Iraqi Sunnis join Shia militias to fight IS militants
By: News Desk
BAGHDAD, Iraq: Thousands of Sunni Muslim tribesmen have
joined the Shia armed factions which are fighting militant ISIS in the
Sunni areas to get the required moral and logistical support to
liberate their areas.
"Figures who are playing the sectarian card and insist on refusing to
cooperate with what they call the Shia militias, currently are living
in Arbil, Dubai and Amman hotels, while our children and our women
have been dying every day in tents set up for them in the desert,"
said Mohammed, an Iraqi Sunni Muslim commander who is fighting IS in
Anbar alongside Kataib Hezbollah, a prominent Shia militia.
He further said: "Let them bring their families to live with our
families in the tents and then we will talk."
Mohammed, who declined to use his full name for sensitivity, spoke to
Middle East Eye News agency as he was following the paper work of his
fighters with the Iraqi federal authorities in Baghdad.
A third of the Iraqi territories in the Sunni-dominated north and
western parts of the country fell into the hands of IS's militants
Since then, Shia militias including Badr Organisation, Asaib Ahl
al-Haq and Kataib Hezbollah-Iraq have been representing the backbone
of the Popular Mobilisation force which was formed by the Iraqi
government last June after the fatwa of Ayatullah Sistani.
The Popular Mobilisation consists of prominent Shia militias in
addition to all the new Shiiite and multi-sectarian armed formations.
Many new Sunni battalions, each one consisting of 250-600 fighters,
have been formed in the Sunni areas in Diyala province east of
Baghdad, the Sunni-dominated province of Anbar and Salahudeen
province, the home town of the former Iraqi president, Saddam Hussein.
These battalions have linked to Badr, Kataib Hezbollah-Iraq, Asaib Ahl
al-Haq, al-Nujabaa (a split group of Asaib), Jund al-Imam (a new Shia
militia formed last year), Ali al-Akbar Bregaid (a new Shiiite militia
formed a few months ago), and Kataib Sayyid al-Shuhada (a new Shia
"From the beginning we thought there was no way to liberate our lands,
but by getting the help of Iraqis, not relying on the United States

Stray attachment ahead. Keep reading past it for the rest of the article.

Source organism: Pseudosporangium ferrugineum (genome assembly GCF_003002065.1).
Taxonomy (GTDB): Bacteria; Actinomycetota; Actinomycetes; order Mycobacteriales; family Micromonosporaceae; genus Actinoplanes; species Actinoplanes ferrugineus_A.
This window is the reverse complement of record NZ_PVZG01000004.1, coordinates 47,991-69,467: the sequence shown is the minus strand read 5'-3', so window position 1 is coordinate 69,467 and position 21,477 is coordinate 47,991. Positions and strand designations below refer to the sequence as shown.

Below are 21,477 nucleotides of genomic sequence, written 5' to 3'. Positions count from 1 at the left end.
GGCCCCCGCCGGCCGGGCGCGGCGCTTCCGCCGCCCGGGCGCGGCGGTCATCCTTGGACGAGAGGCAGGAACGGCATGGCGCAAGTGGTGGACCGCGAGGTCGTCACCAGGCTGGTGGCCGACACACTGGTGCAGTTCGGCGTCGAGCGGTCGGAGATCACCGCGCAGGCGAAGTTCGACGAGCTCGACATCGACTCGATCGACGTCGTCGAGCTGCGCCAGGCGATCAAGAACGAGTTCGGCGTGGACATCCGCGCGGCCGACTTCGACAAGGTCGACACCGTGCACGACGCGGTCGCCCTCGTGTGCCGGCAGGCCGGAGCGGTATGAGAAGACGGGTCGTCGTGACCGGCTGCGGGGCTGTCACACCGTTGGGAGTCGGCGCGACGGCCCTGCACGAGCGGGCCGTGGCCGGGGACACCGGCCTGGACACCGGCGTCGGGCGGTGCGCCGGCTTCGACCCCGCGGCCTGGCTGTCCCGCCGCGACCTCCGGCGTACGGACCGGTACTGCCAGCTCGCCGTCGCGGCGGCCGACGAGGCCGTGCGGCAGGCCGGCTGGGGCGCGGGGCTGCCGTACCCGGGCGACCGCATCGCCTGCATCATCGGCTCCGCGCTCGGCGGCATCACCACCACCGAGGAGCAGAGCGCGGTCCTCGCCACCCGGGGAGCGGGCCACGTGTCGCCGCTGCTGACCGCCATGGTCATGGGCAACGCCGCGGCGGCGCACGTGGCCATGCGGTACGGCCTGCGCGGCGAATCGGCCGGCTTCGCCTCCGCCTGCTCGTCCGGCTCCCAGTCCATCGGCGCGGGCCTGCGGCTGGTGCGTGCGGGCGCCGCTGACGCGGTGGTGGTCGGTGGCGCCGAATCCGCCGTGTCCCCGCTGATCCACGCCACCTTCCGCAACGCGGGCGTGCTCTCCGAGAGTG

nor any other countries, so we joined the Popular Mobilisation,"
Khalid Abdullah, the commander of Asaib Ahl al-Haq Sunni Battalion in
Salahudeen told MEE by phone.
"Early this year, we joined Asaib Ahl al-Haq and since then we have
been fighting, shoulder by shoulder to liberate our areas … they
unconditionally armed, equipped and trained my 600 fighters," Abdullah
Merging the small, new armed groups, regardless of their affiliations,
with a prominent Shia militia such as Badr, Asaib or Kataib gives
their fighters access to medium and light weapons and equipment
without being subject to the slow and routine procedures which are
adopted by the Iraqi Ministry of Defence, Sunni commanders said.
The Iraqi government has been struggling since last year to combat the
militant organisation which declared an Islamic caliphate stretching
across the Syrian and Iraqi territories and still controls the Iraqi
city of Mosul, most of the towns and cities of Anbar and large parts
of Salahudeen and Kirkuk provinces.
"We believe that these (Sunni) areas have to be governed by its
people, so we are not interested to make any demographic changes or
drive Sunnis away from their areas," Taha Diraa, a leader of the
National Alliance, the biggest Shia political bloc told MEE News
"All what we are interested in now is building a mutual trust with
them (Sunnis) which would produce, in the long term, a national
project," Diraa said.
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